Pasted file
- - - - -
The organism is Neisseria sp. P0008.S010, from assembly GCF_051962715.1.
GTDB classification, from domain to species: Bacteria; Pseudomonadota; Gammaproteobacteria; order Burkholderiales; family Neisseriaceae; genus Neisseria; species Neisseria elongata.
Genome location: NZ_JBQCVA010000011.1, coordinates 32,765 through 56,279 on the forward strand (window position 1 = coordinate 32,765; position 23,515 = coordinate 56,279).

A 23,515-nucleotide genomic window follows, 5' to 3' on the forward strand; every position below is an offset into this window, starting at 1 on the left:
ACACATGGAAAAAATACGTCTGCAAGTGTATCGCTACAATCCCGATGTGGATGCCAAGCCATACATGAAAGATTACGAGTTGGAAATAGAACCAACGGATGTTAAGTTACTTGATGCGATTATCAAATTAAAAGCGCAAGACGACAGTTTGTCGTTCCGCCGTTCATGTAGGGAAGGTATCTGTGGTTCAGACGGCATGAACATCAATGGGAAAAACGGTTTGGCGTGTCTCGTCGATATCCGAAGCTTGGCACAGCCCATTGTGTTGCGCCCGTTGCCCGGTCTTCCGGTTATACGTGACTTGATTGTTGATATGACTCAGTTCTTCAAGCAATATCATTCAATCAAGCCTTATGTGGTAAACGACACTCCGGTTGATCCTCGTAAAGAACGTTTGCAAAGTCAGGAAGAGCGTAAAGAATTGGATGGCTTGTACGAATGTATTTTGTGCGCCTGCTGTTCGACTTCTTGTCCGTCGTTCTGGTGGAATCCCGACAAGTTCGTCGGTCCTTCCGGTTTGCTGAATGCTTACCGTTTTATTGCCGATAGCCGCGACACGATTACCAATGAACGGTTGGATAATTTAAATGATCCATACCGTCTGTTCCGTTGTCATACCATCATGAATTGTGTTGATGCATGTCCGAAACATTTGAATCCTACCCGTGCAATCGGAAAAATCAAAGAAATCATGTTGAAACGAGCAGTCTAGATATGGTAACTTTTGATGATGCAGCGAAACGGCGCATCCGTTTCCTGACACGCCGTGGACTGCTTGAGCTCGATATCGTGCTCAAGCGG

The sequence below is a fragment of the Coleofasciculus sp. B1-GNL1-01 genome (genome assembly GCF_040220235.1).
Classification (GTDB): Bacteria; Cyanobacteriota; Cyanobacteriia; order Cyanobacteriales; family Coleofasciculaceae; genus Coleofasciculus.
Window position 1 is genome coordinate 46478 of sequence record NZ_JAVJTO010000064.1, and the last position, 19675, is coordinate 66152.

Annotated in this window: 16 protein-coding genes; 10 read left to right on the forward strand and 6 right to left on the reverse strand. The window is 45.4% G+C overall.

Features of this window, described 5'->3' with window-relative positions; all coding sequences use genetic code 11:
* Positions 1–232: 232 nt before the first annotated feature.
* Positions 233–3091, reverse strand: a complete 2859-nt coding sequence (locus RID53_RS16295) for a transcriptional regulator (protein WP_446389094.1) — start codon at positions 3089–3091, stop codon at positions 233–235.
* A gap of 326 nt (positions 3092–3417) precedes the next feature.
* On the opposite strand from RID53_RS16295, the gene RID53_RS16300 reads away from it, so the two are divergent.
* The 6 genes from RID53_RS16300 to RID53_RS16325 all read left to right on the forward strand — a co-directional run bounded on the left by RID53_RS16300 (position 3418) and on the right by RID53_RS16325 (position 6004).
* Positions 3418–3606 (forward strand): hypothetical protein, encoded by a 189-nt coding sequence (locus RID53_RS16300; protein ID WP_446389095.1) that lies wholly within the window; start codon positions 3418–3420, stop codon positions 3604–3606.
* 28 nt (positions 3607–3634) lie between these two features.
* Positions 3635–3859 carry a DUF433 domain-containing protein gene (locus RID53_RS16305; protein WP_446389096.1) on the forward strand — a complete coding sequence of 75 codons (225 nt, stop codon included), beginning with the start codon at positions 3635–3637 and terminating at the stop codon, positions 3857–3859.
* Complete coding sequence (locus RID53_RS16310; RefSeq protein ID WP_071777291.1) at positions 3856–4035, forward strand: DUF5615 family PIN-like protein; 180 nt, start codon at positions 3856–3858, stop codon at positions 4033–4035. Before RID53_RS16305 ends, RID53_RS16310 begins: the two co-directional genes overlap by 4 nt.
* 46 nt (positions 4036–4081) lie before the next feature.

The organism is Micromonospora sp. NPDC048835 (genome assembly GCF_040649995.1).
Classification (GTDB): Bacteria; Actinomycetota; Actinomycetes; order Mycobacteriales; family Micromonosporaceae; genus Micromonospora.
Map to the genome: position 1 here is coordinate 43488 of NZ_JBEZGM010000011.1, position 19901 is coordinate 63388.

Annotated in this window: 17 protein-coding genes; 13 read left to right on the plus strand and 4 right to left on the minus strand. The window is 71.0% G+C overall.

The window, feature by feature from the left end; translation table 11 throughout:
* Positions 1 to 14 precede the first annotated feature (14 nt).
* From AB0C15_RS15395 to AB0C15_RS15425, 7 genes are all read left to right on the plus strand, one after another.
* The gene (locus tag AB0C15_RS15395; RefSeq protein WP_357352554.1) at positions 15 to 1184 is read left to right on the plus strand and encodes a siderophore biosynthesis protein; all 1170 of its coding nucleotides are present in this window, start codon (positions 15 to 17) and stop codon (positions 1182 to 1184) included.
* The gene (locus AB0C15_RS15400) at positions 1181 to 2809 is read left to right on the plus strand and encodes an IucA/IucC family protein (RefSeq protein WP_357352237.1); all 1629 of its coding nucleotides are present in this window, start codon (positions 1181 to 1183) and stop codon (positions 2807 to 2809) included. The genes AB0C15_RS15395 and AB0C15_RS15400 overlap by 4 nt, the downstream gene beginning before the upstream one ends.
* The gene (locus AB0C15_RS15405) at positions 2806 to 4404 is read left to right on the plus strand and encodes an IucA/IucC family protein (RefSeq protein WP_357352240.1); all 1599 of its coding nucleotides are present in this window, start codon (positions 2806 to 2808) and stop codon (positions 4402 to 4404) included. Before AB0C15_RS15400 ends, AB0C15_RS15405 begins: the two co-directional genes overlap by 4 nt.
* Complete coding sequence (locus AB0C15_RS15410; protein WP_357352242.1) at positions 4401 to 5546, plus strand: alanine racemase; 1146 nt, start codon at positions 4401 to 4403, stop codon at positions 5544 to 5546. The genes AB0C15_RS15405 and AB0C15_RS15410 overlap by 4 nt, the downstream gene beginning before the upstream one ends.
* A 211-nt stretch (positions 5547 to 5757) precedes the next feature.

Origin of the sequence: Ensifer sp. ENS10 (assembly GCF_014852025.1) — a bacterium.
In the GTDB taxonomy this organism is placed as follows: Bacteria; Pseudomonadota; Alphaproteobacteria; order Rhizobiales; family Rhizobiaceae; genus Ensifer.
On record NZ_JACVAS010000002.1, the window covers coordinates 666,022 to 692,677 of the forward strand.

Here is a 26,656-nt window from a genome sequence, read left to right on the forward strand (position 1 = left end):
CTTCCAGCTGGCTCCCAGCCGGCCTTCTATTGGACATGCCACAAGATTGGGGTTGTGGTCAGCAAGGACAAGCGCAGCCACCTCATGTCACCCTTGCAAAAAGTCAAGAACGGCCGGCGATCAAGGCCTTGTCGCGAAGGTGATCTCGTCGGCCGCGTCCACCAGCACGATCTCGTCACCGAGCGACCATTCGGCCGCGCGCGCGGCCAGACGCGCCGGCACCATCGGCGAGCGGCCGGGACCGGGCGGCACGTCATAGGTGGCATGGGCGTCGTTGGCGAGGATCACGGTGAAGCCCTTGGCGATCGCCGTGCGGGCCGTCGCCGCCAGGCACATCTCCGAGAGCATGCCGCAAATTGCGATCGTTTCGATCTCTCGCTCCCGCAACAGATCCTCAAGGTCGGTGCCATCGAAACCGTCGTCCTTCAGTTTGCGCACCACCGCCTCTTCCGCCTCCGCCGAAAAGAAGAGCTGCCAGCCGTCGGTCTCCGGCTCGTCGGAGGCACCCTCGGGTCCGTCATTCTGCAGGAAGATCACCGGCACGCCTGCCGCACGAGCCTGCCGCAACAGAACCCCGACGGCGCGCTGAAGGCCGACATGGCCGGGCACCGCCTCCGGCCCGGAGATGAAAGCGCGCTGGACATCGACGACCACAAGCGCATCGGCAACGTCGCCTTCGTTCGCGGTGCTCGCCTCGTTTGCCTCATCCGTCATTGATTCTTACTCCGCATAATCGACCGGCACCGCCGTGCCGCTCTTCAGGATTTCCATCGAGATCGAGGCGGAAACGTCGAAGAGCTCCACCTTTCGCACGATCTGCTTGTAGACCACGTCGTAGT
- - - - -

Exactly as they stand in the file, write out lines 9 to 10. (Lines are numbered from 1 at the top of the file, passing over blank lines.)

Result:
Annotated in this window: 16 protein-coding genes; 10 read left to right on the forward strand and 6 right to left on the reverse strand. The window is 45.4% G+C overall.

Features of this window, described 5'->3' with window-relative positions; all coding sequences use genetic code 11: